3

I'm currently trying to make a systemd service with two Fifo sockets. These sockets map to stdout and stdin of the application. I'm currently using the following configuration files.

foo.service

[Unit]
Description=foo Fifo test
After=network.target foo-in.socket foo-out.socket
Requires=foo-in.socket foo-out.socket

[Service]
Sockets=foo-out.socket
Sockets=foo-in.socket
StandardOutput=fd:foo-out.socket
StandardInput=fd:foo-in.socket
StandardError=journal
ExecStart=/path/to/foo/exec

foo-out.socket

[Unit]
Description=foo Task Writes to this

[Socket]
Service=foo.service
ListenFIFO=%t/foo/out

foo-in.socket

[Unit]
Description=foo Task reads commands from this

[Socket]
Service=foo.service
ListenFIFO=/run/user/1000/foo/in

I can start the service using the commands systemctl --user daemon-reload and systemctl --user start foo. The problem comes when I try stopping foo.service. I receive this message:

Warning: Stopping foo.service, but it can still be activated by:
  foo-in.socket
  foo-out.socket

Is there a way to stop the sockets automatically when the service is stopped?

1
  • Generally speaking, I avoid directly starting and stopping any service that uses a socket. Instead, I start/stop the socket directly. In your case - with two sockets - you probably want a target that Wants both sockets, which are both PartOf the target. Then you can manage the whole thing using the target, rather than the service. – rich remer Aug 1 '19 at 17:08
0

ExecStopPost Method

You can use the [Service] block's ExecStopPost= option to run arbitrary commands when the service stops either after successful completion or as a result of a failure.

Example

Only the last line has been updated.

[Unit]
Description=foo Fifo test
After=network.target foo-in.socket foo-out.socket
Requires=foo-in.socket foo-out.socket

[Service]
Sockets=foo-out.socket
Sockets=foo-in.socket
StandardOutput=fd:foo-out.socket
StandardInput=fd:foo-in.socket
StandardError=journal
ExecStart=/path/to/foo/exec
ExecStopPost=systemctl --user stop foo-out.socket ; systemctl --user stop foo-in.socket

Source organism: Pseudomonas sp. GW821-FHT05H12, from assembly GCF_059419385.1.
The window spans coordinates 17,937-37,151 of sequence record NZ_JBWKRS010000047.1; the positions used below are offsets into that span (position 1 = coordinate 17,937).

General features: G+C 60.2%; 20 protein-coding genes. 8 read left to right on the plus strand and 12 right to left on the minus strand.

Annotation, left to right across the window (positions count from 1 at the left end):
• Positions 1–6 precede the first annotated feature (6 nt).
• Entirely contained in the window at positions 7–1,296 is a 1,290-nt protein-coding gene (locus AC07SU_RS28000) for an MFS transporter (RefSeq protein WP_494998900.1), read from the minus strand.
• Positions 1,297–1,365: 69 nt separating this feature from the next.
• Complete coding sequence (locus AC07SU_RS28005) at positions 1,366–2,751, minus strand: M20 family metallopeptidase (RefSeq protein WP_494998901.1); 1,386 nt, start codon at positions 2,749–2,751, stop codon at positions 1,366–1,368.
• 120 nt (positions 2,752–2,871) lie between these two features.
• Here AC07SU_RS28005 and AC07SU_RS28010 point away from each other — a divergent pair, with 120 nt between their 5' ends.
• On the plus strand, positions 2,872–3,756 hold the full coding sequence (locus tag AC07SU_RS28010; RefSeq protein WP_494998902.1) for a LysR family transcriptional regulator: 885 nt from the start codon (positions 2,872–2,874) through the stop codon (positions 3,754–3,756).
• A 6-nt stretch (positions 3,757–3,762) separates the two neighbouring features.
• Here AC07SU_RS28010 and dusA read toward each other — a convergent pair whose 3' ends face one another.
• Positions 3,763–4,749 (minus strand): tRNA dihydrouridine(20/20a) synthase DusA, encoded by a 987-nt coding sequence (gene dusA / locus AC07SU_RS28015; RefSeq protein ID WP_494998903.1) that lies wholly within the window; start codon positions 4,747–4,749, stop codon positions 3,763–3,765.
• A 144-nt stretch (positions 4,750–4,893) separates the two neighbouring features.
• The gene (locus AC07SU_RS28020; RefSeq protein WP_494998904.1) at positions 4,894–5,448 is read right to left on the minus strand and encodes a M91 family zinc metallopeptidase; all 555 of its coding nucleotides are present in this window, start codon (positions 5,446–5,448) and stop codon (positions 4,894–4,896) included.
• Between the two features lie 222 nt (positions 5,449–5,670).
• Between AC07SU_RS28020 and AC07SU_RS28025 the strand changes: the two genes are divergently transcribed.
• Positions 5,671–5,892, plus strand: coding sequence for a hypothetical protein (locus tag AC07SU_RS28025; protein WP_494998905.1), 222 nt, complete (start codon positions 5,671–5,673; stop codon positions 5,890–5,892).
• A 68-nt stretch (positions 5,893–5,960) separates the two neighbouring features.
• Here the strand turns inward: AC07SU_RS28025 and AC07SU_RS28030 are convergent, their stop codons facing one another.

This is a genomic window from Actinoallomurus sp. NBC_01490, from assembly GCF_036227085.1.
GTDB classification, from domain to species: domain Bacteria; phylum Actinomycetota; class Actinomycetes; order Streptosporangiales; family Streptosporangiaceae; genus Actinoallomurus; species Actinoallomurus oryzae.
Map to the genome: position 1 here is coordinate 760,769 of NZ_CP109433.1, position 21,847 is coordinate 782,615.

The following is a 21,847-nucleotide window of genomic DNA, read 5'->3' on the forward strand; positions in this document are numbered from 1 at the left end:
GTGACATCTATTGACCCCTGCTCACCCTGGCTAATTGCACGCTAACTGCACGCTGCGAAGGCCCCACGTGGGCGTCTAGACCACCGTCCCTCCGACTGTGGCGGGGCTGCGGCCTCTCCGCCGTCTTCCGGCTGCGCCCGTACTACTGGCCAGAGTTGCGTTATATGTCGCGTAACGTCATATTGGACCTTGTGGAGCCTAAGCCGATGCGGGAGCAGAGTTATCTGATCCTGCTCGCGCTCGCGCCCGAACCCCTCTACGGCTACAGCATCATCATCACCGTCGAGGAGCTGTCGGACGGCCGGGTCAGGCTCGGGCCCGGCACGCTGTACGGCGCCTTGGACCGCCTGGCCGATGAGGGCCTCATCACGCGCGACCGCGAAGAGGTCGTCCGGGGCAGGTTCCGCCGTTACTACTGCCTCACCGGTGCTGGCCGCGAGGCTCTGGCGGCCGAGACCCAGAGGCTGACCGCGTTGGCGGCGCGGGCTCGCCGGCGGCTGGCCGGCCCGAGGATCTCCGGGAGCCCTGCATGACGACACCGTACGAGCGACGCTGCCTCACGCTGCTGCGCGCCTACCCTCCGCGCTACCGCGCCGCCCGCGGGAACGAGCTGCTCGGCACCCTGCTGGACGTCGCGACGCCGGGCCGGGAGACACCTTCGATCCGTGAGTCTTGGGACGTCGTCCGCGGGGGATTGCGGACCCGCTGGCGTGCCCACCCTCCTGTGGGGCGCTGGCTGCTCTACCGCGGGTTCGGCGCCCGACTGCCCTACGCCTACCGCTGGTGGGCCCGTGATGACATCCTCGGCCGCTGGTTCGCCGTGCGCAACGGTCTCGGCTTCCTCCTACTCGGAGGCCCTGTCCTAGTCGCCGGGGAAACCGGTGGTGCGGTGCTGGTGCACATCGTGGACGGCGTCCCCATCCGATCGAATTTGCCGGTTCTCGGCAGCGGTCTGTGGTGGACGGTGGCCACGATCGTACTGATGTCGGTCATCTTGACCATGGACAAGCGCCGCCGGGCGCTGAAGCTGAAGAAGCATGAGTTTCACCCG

Source: systemd.service (emphasis mine)

Additional commands that are executed after the service is stopped. This includes cases where the commands configured in ExecStop= were used, where the service does not have any ExecStop= defined, or where the service exited unexpectedly. This argument takes multiple command lines, following the same scheme as described for ExecStart=. Use of these settings is optional. Specifier and environment variable substitution is supported. Note that – unlike ExecStop= – commands specified with this setting are invoked when a service failed to start up correctly and is shut down again.

It is recommended to use this setting for clean-up operations that shall be executed even when the service failed to start up correctly. Commands configured with this setting need to be able to operate even if the service failed starting up half-way and left incompletely initialized data around. As the service's processes have been terminated already when the commands specified with this setting are executed they should not attempt to communicate with them.

Note that all commands that are configured with this setting are invoked with the result code of the service, as well as the main process' exit code and status, set in the $SERVICE_RESULT, $EXIT_CODE and $EXIT_STATUS environment variables, see systemd.exec(5) for details.

Note that the execution of ExecStopPost= is taken into account for the purpose of Before=/After= ordering constraints.

Your Answer

By clicking “Post Your Answer”, you agree to our terms of service, privacy policy and cookie policy

Not the answer you're looking for? Browse other questions tagged or ask your own question.